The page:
A report from Log my Care has revealed that the majority of respondents (53%) in a survey of carers, managers, owners and CEOs in the care sector, said they would be allocating 5-20% of their care service’s budget to implement new software or digital processes. 

The impact of digital systems on care teams: using technology to solve the retention crisis report found that 43% of respondents showed an interest in investing in care compliance software. This was closely followed by care planning software at 40% as the most popular future investment choice.  

These two tools were also named as the more commonly used digital tools in care services currently, with 46% saying they use care compliance software, and the same percentage citing care planning software.  

The report highlighted that digital tools are strongly in demand, with just 1% of respondents saying they had no intention of investing in such solutions.  

Rostering software proved to be the least popular choice for future digital tool investments – gaining just 18% of the votes.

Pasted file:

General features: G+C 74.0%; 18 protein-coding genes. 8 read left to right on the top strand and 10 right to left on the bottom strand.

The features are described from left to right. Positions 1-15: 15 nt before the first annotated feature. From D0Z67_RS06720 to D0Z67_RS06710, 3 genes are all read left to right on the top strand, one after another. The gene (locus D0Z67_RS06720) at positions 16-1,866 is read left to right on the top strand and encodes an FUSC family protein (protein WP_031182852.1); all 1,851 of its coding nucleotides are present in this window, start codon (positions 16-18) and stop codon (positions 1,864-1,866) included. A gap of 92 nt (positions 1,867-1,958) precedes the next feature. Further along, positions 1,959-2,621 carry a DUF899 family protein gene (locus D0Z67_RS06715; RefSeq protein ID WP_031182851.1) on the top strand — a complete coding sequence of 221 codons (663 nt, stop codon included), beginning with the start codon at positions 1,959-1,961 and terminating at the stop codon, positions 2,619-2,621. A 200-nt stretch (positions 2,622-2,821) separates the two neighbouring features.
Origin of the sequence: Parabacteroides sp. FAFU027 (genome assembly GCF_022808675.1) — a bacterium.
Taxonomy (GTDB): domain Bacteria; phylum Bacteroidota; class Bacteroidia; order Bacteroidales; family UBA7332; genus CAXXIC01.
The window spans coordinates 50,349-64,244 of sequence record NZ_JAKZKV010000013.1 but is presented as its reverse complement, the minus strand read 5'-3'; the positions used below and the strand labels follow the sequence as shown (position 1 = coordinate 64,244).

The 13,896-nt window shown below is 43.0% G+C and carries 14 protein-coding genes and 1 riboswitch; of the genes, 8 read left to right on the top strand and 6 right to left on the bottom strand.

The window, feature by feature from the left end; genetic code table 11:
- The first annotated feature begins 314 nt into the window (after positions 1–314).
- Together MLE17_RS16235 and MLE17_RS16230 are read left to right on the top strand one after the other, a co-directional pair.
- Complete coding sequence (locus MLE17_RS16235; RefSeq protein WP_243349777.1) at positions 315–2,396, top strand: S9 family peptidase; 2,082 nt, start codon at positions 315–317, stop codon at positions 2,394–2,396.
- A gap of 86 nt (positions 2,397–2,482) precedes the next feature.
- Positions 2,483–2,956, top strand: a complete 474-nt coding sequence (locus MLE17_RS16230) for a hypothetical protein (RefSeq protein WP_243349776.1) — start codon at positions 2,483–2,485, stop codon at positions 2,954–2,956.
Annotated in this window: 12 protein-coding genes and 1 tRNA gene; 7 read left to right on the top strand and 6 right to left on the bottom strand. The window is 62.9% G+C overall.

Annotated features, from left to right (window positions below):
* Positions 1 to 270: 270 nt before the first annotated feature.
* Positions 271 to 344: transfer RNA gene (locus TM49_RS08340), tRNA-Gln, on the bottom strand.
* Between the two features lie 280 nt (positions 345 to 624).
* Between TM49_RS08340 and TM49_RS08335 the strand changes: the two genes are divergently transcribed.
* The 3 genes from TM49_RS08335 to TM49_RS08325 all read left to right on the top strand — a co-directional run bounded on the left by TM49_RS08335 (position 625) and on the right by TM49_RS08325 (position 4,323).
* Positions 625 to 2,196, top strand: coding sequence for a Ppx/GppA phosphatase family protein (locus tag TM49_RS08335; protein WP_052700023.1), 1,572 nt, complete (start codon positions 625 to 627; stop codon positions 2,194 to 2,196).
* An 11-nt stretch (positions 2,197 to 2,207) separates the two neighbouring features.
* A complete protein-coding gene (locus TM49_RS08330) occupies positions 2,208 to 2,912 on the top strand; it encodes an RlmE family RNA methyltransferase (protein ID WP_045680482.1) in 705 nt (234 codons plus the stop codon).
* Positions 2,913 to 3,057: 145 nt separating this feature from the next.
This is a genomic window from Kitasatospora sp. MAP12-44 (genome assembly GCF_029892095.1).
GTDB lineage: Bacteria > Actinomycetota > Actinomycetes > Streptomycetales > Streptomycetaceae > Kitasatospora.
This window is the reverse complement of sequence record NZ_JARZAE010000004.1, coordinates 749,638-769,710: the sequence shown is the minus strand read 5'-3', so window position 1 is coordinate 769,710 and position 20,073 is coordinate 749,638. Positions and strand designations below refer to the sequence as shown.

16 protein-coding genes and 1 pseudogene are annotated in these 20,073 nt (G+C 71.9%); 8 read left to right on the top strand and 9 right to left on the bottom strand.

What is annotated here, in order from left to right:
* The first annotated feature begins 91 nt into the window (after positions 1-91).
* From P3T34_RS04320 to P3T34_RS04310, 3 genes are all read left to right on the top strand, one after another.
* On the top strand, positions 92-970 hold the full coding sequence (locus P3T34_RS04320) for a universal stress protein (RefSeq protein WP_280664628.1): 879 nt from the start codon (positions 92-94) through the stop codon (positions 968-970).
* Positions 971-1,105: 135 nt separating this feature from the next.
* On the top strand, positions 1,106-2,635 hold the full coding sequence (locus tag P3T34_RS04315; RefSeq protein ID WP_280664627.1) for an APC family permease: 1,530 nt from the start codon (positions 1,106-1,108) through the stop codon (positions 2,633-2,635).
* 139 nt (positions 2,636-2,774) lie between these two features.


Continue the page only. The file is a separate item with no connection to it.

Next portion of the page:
According to Log my Care, 63% of respondents reported that digital tools save their team as much as 30 hours per week, with 21% saying they saved between 30-50 hours, and seven percent claiming to save up to 100 hours.  

While the case for implementing digital tools is clear, there are still barriers to adoption that some care providers need to overcome. Fifty-six of the respondents said they had yet started to use digital tools – and the number one reason for this was concerns over having the staff and resources to manage the change (46%). A further 38% said they didn’t know how to implement them, while 21% shared their concerns over security.  

Adopting digital systems in the care system can help to address the challenge of recruitment, by empowering teams and giving them flexibility and a good work/life balance. It is also crucial to help organisations navigate the evolving landscape of care provision more efficiently and effectively. The government is aiming to have 80% of CQC providers adopt a digital social care record system by March 2024, and to encourage this is providing £25 million in funding.